Andy Farber of Terre Haute, Ind., writes to ask, “What does zuchem vey mean?”
“Zuchem vey” means nothing that I know of. But what Mr. Farber has undoubtedly heard is a slight garbling of Yiddish s’iz okh un vey, an expression that is easy to understand but not so easy to translate into contemporary English. For okh un vey (the s’iz is simply Yiddish for “it’s”), Uriel Weinreich’s Modern English-Yiddish Yiddish-English Dictionary gives us “alas and alack,” but alas and alack, “alas and alack” is not very modern. Alexander Harkavy’s older Yiddish-English-Hebrew Dictionary has only the expression okh un vey tzu mir — that is, “Okh un vey to me,” defined by it as “Woe is me!” “Woe is me,” methinks, would raise a few eyebrows in Terre Haute, too.
More likely, today’s Terre Hautian would say something like, “It looks bad,” or, “Boy, am I in trouble!” Okh by itself in Yiddish is an exclamation of disturbance or displeasure, a cognate of German ach, while vey, a cognate of German Weh and English “woe,” means “pain.” Taken together in an expression like okh un vey tsu mir, they are a stronger version of Yiddish vey iz mir or veyz mir, which is, (except for it’s not being archaic at all) the word-for-word equivalent of “Woe is me.” One might say that oy vey, veyz mir and okh un vey tsu mir form a kind of progression from mild to serious dismay. If, for instance, you are peeling potatoes with a knife and feel a pain in your finger, your first reaction might be “Oy vey!” When you look down at the finger and see that it is bleeding, this might escalate to “Veyz mir!” And when the blood keeps gushing out, and you realize you had better get yourself to an emergency room in a hurry — well, s’iz okh un vey.
Schreien ach und weh, “to cry ach and weh,” is an expression in German, too. This raises the question of which language borrowed from which. My guess is German from Yiddish, and my reasons for thinking so are biblical. This is because in Chapter 23 of the Book of Proverbs, we read (I use the King James translation), “Who hath woe? who hath sorrow? who hath contentions? who hath babbling? who hath wounds without cause? who hath redness of eyes? They that tarry long at the wine.” The first two questions, “Who hath woe, who hath sorrow,” are in Hebrew le-mi oy le-mi avoy, literally, “Who has oy, who has avoy,” oy and avoy both being exclamations of dismay. And from this we get the Hebrew expression oy va’avoy or oy vavoy, which is still a common idiom in Israeli speech and has the same sense as okh un vey.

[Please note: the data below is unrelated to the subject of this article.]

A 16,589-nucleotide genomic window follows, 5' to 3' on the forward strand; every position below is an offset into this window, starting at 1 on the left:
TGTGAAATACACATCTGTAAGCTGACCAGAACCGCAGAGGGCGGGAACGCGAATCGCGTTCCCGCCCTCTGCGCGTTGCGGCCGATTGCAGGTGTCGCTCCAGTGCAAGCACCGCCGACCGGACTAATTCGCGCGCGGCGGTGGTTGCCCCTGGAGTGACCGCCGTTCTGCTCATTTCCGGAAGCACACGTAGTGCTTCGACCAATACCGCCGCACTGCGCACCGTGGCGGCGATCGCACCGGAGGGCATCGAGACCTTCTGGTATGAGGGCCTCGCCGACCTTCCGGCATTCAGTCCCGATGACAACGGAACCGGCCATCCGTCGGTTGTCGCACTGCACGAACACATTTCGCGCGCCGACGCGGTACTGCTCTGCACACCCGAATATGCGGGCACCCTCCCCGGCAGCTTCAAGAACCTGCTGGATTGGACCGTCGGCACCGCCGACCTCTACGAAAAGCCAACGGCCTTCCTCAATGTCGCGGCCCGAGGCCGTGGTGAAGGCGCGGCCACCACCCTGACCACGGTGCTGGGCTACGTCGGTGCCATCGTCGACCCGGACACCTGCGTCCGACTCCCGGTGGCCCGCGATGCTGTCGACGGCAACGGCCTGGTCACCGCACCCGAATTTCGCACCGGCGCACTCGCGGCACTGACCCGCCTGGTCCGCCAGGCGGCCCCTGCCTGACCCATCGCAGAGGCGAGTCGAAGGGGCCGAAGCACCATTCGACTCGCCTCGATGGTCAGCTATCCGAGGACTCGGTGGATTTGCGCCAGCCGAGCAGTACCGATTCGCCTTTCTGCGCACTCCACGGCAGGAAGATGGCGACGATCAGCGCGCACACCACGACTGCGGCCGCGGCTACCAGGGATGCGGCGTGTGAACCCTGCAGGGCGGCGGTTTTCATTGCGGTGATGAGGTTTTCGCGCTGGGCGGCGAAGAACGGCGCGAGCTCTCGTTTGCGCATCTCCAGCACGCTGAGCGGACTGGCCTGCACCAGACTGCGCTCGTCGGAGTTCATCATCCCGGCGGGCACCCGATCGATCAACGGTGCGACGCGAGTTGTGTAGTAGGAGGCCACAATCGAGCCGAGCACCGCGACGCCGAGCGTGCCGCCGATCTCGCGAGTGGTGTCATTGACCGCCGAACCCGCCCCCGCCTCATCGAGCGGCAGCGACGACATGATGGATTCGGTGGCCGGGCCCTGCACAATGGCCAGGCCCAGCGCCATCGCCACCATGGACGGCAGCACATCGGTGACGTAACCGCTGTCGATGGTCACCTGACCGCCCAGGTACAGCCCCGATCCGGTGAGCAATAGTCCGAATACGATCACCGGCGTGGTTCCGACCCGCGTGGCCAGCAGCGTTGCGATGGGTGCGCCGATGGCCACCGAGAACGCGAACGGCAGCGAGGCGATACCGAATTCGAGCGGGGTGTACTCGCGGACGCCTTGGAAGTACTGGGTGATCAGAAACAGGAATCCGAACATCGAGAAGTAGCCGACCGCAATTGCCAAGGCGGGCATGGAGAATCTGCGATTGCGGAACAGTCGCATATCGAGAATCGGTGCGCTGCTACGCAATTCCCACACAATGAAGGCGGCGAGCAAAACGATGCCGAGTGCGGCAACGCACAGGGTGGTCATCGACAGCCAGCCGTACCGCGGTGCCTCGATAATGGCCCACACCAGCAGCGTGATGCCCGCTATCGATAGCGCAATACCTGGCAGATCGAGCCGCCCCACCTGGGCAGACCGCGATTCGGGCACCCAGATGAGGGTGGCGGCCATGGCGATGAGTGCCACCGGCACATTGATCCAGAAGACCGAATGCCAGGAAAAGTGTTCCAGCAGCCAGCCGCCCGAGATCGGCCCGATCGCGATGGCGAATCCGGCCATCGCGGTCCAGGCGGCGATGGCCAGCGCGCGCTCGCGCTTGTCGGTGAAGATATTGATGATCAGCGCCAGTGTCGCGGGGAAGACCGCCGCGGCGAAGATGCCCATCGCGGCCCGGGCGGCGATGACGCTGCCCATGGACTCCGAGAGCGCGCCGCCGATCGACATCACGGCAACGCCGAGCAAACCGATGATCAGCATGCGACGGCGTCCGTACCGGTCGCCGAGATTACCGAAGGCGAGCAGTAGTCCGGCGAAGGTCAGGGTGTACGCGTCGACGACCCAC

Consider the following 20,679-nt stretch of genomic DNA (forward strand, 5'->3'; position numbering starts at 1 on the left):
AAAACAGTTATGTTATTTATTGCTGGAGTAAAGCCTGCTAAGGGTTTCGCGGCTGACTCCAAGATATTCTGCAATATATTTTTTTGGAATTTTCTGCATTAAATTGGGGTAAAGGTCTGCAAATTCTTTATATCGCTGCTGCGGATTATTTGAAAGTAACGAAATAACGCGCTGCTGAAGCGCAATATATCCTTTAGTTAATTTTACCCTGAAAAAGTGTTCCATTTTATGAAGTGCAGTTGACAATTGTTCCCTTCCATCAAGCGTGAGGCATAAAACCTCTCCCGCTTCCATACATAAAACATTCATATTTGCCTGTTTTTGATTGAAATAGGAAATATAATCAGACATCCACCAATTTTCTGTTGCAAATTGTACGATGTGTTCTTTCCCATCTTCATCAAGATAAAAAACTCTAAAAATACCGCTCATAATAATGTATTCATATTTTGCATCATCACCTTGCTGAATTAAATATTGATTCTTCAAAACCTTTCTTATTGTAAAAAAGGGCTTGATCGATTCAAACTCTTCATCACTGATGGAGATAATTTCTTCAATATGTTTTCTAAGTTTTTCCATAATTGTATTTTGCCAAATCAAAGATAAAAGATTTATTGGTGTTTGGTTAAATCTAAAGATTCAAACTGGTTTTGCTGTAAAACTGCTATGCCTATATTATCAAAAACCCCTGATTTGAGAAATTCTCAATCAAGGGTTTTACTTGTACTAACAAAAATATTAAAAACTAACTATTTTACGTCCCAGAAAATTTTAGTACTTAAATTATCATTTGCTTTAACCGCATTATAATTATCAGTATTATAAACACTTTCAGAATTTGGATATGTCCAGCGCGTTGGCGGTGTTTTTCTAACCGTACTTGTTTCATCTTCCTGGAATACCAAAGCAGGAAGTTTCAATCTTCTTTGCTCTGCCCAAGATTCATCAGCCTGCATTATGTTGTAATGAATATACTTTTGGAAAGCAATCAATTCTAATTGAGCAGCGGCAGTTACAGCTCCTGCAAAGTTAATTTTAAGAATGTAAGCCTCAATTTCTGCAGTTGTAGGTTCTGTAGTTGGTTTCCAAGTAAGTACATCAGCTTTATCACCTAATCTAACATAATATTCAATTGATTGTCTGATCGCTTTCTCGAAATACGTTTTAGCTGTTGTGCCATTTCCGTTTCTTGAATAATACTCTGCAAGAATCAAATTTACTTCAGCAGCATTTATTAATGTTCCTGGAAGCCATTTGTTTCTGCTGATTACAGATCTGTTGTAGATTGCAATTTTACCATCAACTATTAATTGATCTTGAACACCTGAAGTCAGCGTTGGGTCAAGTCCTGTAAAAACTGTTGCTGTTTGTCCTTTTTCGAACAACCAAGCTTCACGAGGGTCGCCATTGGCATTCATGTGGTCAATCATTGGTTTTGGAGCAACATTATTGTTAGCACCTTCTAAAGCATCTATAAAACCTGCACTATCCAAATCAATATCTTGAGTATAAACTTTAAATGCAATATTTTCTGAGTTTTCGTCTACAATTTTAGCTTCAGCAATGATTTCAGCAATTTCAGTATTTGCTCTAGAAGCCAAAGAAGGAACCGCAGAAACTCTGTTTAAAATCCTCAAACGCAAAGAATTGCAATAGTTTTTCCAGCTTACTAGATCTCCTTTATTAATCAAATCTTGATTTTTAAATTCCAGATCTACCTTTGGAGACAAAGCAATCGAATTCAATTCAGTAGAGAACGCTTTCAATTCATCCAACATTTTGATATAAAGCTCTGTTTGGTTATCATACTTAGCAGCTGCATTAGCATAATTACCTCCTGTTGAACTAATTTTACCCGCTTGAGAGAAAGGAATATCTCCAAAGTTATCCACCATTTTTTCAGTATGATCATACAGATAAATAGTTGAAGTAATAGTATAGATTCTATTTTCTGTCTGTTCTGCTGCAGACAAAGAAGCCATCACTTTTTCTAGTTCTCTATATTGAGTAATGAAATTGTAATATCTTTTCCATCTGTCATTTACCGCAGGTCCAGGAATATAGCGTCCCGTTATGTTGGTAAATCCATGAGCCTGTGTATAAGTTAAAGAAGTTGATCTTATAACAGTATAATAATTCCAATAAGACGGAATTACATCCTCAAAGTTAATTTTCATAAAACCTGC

My theory then would be that okh un vey first originated not as a borrowing from German, but as a Yiddishization of oy vavoy, in which Hebrew oy was translated as okh and Hebrew va’avoy, and avoy, because of the phonetic similarity, as un vey. The borrowers would have been the German speakers, who heard Jews saying okh un vey and took the expression for themselves.
Bert Horwitz of Asheville, N.C., sent a question a few months ago that I apologize for not answering sooner. Writing about an off-Broadway musical production of “Gimpel Tam,” Isaac Bashevis Singer’s story that was translated from Yiddish by Saul Bellow as “Gimpel the Fool,” Mr. Horwitz relates that there was a dispute in his local Yiddish club “about the meaning of tam. A search of the Weinreich dictionary revealed only one meaning — fool, moron, naïve person, etc. Yet a member of our club insisted on a second meaning. Tam, she claimed, is often used with exceptionally delicious food, as in ‘This cake has tam.’ What do you think?”
I think we are dealing with Yiddish homonyms that come from two different Hebrew words: tam, spelled taf-mem, which indeed means “simpleton” or “fool,” and ta’am, spelled tet-ayin-mem, which means “taste.” In Hebrew, the second of these words has two syllables with a glottal stop, which is a slight contraction of the throat muscle that separates a vowel from another that follows it. Glottal stops occur all the time in Hebrew. Although they also exist in certain varieties of non-standard English (think of how certain British and New York accents render “bottle” as “bah-ul”), they are rarely heard in standard English, which is why a word like “cooperation” is usually pronounced “cowoperation,” with an intervening consonantal glide.
In Yiddish, standard or nonstandard, there are no glottal stops at all. Any two Hebrew syllables with a glottal stop between them become a single Yiddish syllable, whether by means of a glide as in English (thus, for example, the Hebrew word da’aga, “worry,” becomes Yiddish dayge, pronounced “die-geh”), or by means of a vocalic elision, as when ta’am becomes tam. Had Mr. Horwitz’s Yiddish club looked for tam in its sense of “taste” or “zest” under its correct spelling, they would have found it in the Weinreich dictionary.
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